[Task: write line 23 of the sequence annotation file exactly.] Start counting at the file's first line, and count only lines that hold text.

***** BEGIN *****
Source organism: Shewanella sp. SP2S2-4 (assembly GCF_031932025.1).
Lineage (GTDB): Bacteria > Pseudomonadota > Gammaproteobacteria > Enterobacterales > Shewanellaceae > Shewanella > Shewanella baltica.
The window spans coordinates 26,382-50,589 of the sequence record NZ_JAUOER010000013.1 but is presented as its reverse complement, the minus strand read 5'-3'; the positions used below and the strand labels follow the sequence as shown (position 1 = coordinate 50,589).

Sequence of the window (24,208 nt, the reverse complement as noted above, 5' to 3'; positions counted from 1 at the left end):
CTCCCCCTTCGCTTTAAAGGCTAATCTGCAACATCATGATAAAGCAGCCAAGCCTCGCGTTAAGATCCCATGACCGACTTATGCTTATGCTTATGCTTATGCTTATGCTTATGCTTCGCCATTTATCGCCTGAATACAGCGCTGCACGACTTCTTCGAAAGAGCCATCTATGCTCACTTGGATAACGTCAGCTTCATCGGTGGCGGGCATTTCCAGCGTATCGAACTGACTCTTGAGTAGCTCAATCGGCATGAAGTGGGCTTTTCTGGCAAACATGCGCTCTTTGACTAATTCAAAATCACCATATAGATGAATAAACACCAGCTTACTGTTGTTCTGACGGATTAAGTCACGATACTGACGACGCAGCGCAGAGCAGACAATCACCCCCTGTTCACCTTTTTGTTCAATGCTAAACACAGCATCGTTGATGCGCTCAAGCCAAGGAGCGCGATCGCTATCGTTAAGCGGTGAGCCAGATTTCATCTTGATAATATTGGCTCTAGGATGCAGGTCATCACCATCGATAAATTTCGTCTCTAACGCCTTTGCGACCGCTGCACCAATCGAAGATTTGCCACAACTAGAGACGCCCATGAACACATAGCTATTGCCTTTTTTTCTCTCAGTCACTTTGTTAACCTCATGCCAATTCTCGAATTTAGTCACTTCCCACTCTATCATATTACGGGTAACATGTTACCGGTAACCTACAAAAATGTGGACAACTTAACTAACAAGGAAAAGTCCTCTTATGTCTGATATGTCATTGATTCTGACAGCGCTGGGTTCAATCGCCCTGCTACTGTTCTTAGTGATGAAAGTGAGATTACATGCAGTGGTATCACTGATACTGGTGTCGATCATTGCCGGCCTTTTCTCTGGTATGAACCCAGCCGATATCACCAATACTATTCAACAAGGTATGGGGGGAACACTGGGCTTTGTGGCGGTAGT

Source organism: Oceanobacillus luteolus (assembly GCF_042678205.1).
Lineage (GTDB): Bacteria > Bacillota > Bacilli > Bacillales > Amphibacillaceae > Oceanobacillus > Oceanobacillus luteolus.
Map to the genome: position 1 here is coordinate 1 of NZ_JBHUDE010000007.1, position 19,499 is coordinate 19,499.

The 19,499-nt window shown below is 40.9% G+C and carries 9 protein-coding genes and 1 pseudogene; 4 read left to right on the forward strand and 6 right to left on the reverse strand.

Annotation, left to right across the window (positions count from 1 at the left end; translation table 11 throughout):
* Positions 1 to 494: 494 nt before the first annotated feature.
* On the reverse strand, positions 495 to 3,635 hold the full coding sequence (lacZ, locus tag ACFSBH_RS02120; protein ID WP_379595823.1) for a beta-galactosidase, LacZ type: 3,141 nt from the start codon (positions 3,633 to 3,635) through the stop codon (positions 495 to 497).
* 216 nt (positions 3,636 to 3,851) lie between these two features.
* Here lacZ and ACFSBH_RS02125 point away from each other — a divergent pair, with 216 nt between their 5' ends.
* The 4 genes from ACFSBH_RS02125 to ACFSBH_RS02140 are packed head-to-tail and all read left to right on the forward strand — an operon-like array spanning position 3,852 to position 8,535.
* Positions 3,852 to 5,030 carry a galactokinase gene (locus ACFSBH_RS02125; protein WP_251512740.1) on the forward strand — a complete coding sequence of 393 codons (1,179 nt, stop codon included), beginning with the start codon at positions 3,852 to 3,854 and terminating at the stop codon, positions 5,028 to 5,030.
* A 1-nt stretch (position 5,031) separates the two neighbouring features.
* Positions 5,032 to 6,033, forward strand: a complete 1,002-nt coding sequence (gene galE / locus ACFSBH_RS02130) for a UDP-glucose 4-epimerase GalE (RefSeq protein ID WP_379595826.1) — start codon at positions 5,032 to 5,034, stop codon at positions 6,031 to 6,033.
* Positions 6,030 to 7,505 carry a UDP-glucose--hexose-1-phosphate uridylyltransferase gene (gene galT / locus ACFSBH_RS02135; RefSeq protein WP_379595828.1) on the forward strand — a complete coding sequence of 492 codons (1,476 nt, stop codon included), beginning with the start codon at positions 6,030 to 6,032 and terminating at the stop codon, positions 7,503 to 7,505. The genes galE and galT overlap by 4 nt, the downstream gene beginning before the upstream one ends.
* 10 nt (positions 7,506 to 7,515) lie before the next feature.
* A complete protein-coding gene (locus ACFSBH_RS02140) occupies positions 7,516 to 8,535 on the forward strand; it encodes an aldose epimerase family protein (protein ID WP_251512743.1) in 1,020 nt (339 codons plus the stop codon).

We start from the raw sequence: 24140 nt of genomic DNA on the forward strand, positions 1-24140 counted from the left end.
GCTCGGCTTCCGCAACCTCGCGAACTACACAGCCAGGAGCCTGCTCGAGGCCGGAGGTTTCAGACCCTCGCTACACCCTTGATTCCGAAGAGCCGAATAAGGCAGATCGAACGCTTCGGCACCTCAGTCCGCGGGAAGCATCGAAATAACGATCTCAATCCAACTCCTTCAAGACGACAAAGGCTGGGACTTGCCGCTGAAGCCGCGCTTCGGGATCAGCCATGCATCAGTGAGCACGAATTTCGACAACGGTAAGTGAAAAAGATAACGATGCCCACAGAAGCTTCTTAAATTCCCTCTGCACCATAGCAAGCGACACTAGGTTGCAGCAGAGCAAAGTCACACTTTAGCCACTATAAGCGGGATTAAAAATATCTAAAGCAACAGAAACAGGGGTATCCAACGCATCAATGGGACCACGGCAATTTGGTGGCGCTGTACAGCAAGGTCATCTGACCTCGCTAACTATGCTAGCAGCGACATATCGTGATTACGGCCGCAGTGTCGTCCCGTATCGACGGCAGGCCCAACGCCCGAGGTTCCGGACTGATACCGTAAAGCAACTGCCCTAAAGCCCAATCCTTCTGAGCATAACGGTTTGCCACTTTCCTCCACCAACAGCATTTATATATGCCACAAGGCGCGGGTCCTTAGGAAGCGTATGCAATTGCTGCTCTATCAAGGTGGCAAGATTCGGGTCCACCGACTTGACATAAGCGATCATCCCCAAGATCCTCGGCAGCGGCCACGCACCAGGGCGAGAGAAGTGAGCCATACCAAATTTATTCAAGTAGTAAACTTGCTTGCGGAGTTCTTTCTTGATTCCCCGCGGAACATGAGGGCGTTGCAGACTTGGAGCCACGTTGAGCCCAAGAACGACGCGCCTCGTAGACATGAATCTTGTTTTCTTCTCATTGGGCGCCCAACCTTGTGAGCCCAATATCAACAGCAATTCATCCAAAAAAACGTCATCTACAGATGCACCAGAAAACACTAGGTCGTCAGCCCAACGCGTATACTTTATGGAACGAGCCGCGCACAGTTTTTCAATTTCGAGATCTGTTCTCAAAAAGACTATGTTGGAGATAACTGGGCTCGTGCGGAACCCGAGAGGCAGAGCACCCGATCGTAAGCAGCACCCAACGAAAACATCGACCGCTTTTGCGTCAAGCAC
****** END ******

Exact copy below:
GCTCGGCTTCCGCAACCTCGCGAACTACACAGCCAGGAGCCTGCTCGAGGCCGGAGGTTTCAGACCCTCGCTACACCCTTGATTCCGAAGAGCCGAATAAGGCAGATCGAACGCTTCGGCACCTCAGTCCGCGGGAAGCATCGAAATAACGATCTCAATCCAACTCCTTCAAGACGACAAAGGCTGGGACTTGCCGCTGAAGCCGCGCTTCGGGATCAGCCATGCATCAGTGAGCACGAATTTCGACAACGGTAAGTGAAAAAGATAACGATGCCCACAGAAGCTTCTTAAATTCCCTCTGCACCATAGCAAGCGACACTAGGTTGCAGCAGAGCAAAGTCACACTTTAGCCACTATAAGCGGGATTAAAAATATCTAAAGCAACAGAAACAGGGGTATCCAACGCATCAATGGGACCACGGCAATTTGGTGGCGCTGTACAGCAAGGTCATCTGACCTCGCTAACTATGCTAGCAGCGACATATCGTGATTACGGCCGCAGTGTCGTCCCGTATCGACGGCAGGCCCAACGCCCGAGGTTCCGGACTGATACCGTAAAGCAACTGCCCTAAAGCCCAATCCTTCTGAGCATAACGGTTTGCCACTTTCCTCCACCAACAGCATTTATATATGCCACAAGGCGCGGGTCCTTAGGAAGCGTATGCAATTGCTGCTCTATCAAGGTGGCAAGATTCGGGTCCACCGACTTGACATAAGCGATCATCCCCAAGATCCTCGGCAGCGGCCACGCACCAGGGCGAGAGAAGTGAGCCATACCAAATTTATTCAAGTAGTAAACTTGCTTGCGGAGTTCTTTCTTGATTCCCCGCGGAACATGAGGGCGTTGCAGACTTGGAGCCACGTTGAGCCCAAGAACGACGCGCCTCGTAGACATGAATCTTGTTTTCTTCTCATTGGGCGCCCAACCTTGTGAGCCCAATATCAACAGCAATTCATCCAAAAAAACGTCATCTACAGATGCACCAGAAAACACTAGGTCGTCAGCCCAACGCGTATACTTTATGGAACGAGCCGCGCACAGTTTTTCAATTTCGAGATCTGTTCTCAAAAAGACTATGTTGGAGATAACTGGGCTCGTGCGGAACCCGAGAGGCAGAGCACCCGATCGTAAGCAGCACCCAACGAAAACATCGACCGCTTTTGCGTCAAGCAC